He made the observations in his speech delivered at the public presentation of a book written by Senator Dino Melaye titled, ‘Antidote for Corruption: The Nigerian Story’.
The Senate president noted that the way the fight against corruption is being coordinated is denying the fight the required victory needed, noting that a change of structure and plans are needed before any tangible result can be achieved.
According to Saraki, the desire to punish offenders as being pursued in the fight against corruption rather than achieving deterrence and putting a permanent stop to the menace has not given rooms for any tangible achievement in the war against graft.
The ethics of justice dispensation which always err on the side of caution aimed at not punishing an innocent person unjustly, according to Saraki, has also erected a strong barricade against fast dispensation of justice in the courts when corruption cases are on trial.
“I am convinced that we must return to that very basic medical axiom that prevention is better than cure.
“Perhaps, the reason our fight against corruption has met with rather limited success is that we appeared to have favoured punishment over deterrence.
“The problem with that approach, however, is that the justice system in any democracy is primarily inclined to protect the fundamental rights of citizens.
“Therefore, it continues to presume every accused as innocent until proven guilty.
“Most often, it is difficult to establish guilt beyond all reasonable doubts as required by our laws. It requires months, if not years of painstaking investigations. It requires highly experienced and technically sound investigation and forensic officers. It requires anti-corruption agents and agencies that are truly independent and manifestly insulated from political interference and manipulation. We must admit that we are still far from meeting these standards”, he said.
Describing the anti-corruption war now as a circus meant to amuse rather than achieve anything tangible, Saraki said, “Most often, therefore, because our anti-corruption agencies are under pressure to justify their existence and show that they are working, they often tend to prefer the show over the substance.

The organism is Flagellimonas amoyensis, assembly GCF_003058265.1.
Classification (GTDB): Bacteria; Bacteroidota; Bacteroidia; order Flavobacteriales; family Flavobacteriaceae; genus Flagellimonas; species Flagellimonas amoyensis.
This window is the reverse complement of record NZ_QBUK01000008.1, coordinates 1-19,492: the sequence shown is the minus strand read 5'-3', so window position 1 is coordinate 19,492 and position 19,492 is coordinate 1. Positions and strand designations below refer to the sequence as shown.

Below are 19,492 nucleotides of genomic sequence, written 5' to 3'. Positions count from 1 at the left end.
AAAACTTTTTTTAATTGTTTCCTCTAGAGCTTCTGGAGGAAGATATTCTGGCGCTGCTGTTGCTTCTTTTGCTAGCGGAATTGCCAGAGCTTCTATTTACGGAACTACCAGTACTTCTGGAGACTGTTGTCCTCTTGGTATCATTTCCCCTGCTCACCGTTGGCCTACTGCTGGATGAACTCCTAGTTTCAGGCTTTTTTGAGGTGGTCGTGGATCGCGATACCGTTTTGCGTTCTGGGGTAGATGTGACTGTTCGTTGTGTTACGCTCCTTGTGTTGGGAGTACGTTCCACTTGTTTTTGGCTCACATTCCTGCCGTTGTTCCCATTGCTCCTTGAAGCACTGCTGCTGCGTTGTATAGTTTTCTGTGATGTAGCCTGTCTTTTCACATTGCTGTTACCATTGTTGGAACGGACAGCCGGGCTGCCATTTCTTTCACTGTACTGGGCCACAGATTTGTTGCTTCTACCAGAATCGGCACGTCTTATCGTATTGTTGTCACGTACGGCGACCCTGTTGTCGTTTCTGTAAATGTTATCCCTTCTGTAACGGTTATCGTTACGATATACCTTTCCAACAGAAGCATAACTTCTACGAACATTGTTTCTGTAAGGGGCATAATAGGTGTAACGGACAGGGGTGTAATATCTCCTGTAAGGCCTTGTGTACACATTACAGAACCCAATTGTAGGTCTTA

“However, while the show might provide momentary excitement or even public applause, it does not substitute for painstaking investigation that can guarantee convictions”.
He further said, “I reiterate, therefore, that we must review our approaches in favour of building systems that makes it a lot more difficult to carry out corrupt acts or to find a safe haven for corruption proceeds within our borders.
“In doing this, we must continue to strengthen accountability, significantly limit discretion in public spending, and promote greater openness”.
But the Senate president noted that it was not all gloom as far as the fight on corruption was concerned.
He applauded the Buhari administration for bringing the issue back to limelight which in the last two years has been the main discourse in governance in the country.
“One area I believe we have made remarkable progress in the past two years of the Buhari led administration is that corruption has been forced back to the top of our national political agenda.
“Every single day, you read the newspapers, you listen to the radio, you go on the internet, you watch the television, the people are talking about it.
“The people are demanding more openness, more accountability and more convictions. Those of us in government are also responding, joining the conversation and accepting that the basis of our legitimacy as government is our manifest accountability to the people.
“We acknowledge that if we want Nigerians to trust their government again, then government at all levels must demonstrate that we are not in office for the pursuit of private gains, but to make our people happier by helping them to meet their legitimate aspirations and achieve a higher quality of life.
“What all these mean is that despite all that we have experienced over the years, Nigeria and Nigerians have not accepted corruption as normal; that we recognise it as a problem; that we are determined to make a break with our past and live by different rules”.